Third, the creditor can foreclose on the Charging Order. The Charging Order itself is in place until the debtor pays off the judgment either voluntarily or involuntarily through the Charging Order. At the payoff date, the right to financial distributions reverts back to the debtor. It is a temporary legal attachment. Foreclosure of the Charging Order is a permanent legal status where the right to receive a financial distribution is permanently transferred to the creditor. Since the creditor has permanent ownership of the right to financial distributions, the creditor can sell that right. This strategy is likely to bring money in quicker than waiting for the annual distributions. The key problem with selling the right, is finding a willing buyer to pay a fair price. It is very likely the only buyers are those already affiliated with the LLC. The market for that right is probably one of the individual members, or the LLC itself. Either way, the members know the creditor is not in a position of strength, and will very likely get a fraction of the real value, or may not even get an offer to buy. It is simply an unknown.
Thus far the Charging Order has been described as a beneficial tool of the creditor. One can reread the above material to see how the Charging Order works to secure financial distributions for the creditor, either temporarily or permanently. Now, the negative side of the Charging Order needs to be addressed. If the LLC elected to be taxed as a partnership, which most do, the IRS requires the members to pay the LLC income tax on the members’ personal income tax return. This is known as a flow through entity. A creditor’s Charging Order may put the creditor in the position of having to pay the taxes due on the debtor’s share of profits. The creditor may argue that the debtor is liable for the taxes, because of the temporary nature of the Charging Order. The court will decide that outcome, but there is no question that when the Charging Order foreclosure occurs, the creditor will be responsible for taxes because of the permanent nature.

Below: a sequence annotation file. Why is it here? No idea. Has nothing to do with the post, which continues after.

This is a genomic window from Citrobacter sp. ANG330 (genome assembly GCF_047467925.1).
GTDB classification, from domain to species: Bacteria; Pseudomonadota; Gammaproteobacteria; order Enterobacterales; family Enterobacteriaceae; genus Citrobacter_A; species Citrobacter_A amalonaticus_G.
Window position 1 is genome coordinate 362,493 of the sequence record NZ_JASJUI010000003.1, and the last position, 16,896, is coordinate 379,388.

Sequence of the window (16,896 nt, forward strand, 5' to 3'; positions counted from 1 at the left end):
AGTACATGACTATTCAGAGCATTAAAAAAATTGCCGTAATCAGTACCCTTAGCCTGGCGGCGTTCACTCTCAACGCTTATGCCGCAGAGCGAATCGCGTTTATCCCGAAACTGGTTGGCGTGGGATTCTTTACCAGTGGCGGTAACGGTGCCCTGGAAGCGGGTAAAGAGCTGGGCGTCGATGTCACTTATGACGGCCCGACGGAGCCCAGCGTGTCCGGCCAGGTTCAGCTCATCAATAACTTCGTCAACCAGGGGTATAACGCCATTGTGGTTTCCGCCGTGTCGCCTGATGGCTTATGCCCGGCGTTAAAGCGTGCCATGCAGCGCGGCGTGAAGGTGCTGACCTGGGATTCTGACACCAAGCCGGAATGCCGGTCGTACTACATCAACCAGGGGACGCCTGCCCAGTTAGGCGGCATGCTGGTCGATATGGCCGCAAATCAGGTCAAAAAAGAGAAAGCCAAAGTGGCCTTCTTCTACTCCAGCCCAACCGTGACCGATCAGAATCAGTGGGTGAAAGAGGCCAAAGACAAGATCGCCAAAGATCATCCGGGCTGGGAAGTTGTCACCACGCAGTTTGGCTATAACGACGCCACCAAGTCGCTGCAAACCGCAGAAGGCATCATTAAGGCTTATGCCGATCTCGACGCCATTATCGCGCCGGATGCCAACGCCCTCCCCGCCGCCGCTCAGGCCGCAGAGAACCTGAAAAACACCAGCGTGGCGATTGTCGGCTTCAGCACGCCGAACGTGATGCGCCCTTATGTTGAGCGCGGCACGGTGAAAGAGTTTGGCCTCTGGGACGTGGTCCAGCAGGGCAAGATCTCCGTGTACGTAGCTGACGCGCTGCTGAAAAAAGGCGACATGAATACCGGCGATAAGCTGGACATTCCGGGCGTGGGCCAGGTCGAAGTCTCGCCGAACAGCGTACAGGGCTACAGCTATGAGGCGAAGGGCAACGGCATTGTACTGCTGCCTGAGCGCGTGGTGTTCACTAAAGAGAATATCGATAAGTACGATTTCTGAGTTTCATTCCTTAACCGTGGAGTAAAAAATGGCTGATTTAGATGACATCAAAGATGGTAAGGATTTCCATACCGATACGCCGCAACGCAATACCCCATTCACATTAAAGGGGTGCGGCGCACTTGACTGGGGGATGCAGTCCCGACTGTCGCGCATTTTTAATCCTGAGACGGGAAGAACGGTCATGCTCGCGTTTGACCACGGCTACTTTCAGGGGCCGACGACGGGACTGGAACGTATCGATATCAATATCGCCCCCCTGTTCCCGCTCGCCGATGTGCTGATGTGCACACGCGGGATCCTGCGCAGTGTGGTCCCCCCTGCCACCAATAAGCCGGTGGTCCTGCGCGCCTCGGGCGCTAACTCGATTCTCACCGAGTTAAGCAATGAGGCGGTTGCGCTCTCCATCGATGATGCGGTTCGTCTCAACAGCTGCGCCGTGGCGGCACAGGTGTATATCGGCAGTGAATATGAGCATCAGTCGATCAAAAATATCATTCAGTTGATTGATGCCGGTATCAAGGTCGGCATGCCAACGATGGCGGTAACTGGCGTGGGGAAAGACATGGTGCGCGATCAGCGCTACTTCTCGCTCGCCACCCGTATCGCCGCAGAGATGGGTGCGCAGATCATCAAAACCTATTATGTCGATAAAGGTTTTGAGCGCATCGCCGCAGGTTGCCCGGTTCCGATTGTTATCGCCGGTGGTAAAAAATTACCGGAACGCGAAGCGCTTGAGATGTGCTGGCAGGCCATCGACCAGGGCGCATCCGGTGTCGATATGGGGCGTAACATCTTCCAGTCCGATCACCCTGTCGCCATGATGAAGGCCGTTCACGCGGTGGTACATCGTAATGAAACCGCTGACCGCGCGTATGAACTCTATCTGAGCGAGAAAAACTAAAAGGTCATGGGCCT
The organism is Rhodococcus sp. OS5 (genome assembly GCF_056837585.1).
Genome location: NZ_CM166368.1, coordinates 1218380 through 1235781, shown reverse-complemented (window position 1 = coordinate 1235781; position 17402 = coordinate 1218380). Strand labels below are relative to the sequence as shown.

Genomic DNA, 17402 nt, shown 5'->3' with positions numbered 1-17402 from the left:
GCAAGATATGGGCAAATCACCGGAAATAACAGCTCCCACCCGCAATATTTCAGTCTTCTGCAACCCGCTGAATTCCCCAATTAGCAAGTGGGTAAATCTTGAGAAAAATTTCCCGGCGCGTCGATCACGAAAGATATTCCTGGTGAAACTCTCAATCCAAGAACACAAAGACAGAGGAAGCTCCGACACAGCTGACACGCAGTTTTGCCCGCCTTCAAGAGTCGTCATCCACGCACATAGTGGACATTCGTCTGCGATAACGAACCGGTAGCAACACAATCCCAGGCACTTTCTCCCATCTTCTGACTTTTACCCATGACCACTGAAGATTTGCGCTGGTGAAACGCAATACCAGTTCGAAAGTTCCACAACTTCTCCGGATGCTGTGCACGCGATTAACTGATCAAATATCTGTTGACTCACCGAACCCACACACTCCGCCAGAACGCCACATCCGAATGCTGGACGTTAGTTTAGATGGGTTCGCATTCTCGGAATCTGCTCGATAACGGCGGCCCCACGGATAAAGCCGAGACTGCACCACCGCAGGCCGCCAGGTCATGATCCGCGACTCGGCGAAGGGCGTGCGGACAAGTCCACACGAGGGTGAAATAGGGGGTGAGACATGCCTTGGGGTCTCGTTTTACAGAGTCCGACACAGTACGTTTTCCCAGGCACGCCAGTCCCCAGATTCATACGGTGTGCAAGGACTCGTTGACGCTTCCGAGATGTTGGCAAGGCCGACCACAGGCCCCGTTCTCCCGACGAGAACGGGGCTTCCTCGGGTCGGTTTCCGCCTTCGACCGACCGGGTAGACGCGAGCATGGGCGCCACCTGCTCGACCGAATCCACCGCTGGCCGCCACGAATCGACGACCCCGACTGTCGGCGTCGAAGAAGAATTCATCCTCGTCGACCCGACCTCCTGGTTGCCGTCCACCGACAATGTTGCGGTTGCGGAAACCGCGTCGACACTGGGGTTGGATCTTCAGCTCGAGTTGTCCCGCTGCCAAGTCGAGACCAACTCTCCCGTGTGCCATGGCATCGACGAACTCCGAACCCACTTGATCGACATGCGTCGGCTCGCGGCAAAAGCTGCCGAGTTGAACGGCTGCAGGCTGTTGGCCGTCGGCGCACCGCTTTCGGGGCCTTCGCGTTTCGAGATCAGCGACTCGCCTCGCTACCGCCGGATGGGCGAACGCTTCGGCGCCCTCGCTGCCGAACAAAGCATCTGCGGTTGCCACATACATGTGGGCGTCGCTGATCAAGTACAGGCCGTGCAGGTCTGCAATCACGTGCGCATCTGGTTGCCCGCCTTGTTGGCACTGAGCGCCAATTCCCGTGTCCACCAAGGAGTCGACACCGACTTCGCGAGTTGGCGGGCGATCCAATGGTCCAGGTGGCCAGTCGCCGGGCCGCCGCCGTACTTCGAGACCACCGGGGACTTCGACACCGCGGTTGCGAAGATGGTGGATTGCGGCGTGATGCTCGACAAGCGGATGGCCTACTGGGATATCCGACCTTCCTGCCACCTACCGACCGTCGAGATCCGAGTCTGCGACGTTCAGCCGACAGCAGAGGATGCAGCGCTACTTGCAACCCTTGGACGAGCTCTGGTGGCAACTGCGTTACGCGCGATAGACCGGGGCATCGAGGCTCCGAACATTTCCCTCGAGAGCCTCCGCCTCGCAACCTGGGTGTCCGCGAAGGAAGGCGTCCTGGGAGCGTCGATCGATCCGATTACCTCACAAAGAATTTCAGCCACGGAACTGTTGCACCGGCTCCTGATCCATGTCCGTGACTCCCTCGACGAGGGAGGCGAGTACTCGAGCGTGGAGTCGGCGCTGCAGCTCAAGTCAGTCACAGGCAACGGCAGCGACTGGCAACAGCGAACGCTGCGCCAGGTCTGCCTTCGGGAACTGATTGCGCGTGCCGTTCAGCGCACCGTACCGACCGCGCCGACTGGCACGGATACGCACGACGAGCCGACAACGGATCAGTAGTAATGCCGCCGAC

The fourth step is for the creditor to ask the court to appoint a receiver to monitor the LLC activities and to protect the creditor’s interests. The court is more likely to appoint a receiver if the foreclosure took place, and if the foreclosed interest is a large percentage of the LLC.
The fifth and last step is for the creditor to ask the court to split the assets of the LLC, such that the creditor is in charge of assets approximately of equal value to the size of the judgment. The court is not likely to award this, but if it did, the creditor could sell those assets and keep the proceeds.
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State by State Comparison of Charging Order
Members living in different states than where the LLC was formed may present more work to obtain the Charging Order. This is likely to vary with the different applicable state laws. The following example is for illustrative purposes only. Assume the LLC was created in Iowa, but a member debtor lives in Wyoming. A creditor sues and wins a judgment against the Wyoming debtor. The Wyoming court awards a judgment to the creditor, but the Wyoming courts may not have the authority to issue a Charging Order applicable to an Iowa LLC. The creditor may have to take the Wyoming judgment, ask an Iowa court to honor it, and if Iowa does honor it, further ask the Iowa court to issue a Charging Order against the Wyoming member debtor. This scenario is dependent upon state law and must be researched, but it is possible that the additional work and legal fees required to go to another state may serve as a deterrent to the creditor to sue the member debtor. If the creditor does not then sue the debtor, and walks away, the result is a form of asset protection for the debtor. The debtor was just not worth suing.